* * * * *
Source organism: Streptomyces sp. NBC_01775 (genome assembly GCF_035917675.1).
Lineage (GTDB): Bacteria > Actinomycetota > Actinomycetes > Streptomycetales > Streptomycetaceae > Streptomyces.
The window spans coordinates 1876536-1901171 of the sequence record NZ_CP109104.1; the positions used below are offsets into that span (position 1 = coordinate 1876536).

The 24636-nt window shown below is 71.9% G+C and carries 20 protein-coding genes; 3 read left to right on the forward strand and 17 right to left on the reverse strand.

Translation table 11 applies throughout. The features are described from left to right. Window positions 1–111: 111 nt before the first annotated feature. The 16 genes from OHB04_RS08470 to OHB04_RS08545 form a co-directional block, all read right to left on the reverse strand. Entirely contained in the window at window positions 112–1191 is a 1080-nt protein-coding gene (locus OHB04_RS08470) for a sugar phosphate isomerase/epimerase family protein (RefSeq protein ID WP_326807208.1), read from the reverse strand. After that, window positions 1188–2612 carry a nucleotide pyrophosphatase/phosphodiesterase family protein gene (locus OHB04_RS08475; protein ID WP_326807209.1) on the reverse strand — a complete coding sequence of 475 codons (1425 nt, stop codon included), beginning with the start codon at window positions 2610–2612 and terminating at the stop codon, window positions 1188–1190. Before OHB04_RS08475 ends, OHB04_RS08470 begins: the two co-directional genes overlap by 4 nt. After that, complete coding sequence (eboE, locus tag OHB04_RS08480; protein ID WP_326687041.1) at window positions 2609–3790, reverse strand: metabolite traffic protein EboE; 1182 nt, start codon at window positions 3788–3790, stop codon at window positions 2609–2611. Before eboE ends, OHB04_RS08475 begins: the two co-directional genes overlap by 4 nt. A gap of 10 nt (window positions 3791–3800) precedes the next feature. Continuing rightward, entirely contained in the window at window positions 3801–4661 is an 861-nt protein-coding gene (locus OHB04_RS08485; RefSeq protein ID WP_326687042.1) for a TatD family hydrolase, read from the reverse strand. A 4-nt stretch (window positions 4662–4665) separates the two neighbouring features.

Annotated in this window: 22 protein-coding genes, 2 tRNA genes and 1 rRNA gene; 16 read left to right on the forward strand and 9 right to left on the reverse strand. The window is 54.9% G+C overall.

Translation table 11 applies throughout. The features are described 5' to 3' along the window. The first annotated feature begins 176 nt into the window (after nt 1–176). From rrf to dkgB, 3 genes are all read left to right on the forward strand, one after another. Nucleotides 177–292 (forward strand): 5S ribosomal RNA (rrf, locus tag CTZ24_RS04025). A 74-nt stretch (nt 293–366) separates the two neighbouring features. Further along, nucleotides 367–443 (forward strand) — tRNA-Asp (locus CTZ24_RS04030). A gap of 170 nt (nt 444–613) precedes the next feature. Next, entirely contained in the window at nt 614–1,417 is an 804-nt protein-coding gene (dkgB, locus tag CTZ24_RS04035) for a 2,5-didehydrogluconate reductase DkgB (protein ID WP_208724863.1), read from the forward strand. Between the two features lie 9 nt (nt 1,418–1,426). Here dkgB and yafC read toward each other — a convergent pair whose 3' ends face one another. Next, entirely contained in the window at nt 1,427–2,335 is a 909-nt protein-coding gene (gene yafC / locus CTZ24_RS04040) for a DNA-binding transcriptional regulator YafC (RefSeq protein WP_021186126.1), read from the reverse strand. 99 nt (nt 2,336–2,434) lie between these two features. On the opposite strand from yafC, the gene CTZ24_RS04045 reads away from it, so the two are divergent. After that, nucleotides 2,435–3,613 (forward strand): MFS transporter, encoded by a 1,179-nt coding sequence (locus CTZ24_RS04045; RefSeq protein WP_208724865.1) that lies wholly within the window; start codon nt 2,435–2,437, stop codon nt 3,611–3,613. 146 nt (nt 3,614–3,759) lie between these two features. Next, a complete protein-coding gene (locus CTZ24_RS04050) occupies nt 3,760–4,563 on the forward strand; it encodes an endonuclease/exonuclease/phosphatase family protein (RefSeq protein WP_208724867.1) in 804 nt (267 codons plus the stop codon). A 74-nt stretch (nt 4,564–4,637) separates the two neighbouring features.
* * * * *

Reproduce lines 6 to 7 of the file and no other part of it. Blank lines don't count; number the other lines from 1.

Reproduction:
Annotated in this window: 22 protein-coding genes, 2 tRNA genes and 1 rRNA gene; 16 read left to right on the forward strand and 9 right to left on the reverse strand. The window is 54.9% G+C overall.

Translation table 11 applies throughout. The features are described 5' to 3' along the window. The first annotated feature begins 176 nt into the window (after nt 1–176). From rrf to dkgB, 3 genes are all read left to right on the forward strand, one after another. Nucleotides 177–292 (forward strand): 5S ribosomal RNA (rrf, locus tag CTZ24_RS04025). A 74-nt stretch (nt 293–366) separates the two neighbouring features. Further along, nucleotides 367–443 (forward strand) — tRNA-Asp (locus CTZ24_RS04030). A gap of 170 nt (nt 444–613) precedes the next feature. Next, entirely contained in the window at nt 614–1,417 is an 804-nt protein-coding gene (dkgB, locus tag CTZ24_RS04035) for a 2,5-didehydrogluconate reductase DkgB (protein ID WP_208724863.1), read from the forward strand. Between the two features lie 9 nt (nt 1,418–1,426). Here dkgB and yafC read toward each other — a convergent pair whose 3' ends face one another. Next, entirely contained in the window at nt 1,427–2,335 is a 909-nt protein-coding gene (gene yafC / locus CTZ24_RS04040) for a DNA-binding transcriptional regulator YafC (RefSeq protein WP_021186126.1), read from the reverse strand. 99 nt (nt 2,336–2,434) lie between these two features. On the opposite strand from yafC, the gene CTZ24_RS04045 reads away from it, so the two are divergent. After that, nucleotides 2,435–3,613 (forward strand): MFS transporter, encoded by a 1,179-nt coding sequence (locus CTZ24_RS04045; RefSeq protein WP_208724865.1) that lies wholly within the window; start codon nt 2,435–2,437, stop codon nt 3,611–3,613. 146 nt (nt 3,614–3,759) lie between these two features. Next, a complete protein-coding gene (locus CTZ24_RS04050) occupies nt 3,760–4,563 on the forward strand; it encodes an endonuclease/exonuclease/phosphatase family protein (RefSeq protein WP_208724867.1) in 804 nt (267 codons plus the stop codon). A 74-nt stretch (nt 4,564–4,637) separates the two neighbouring features.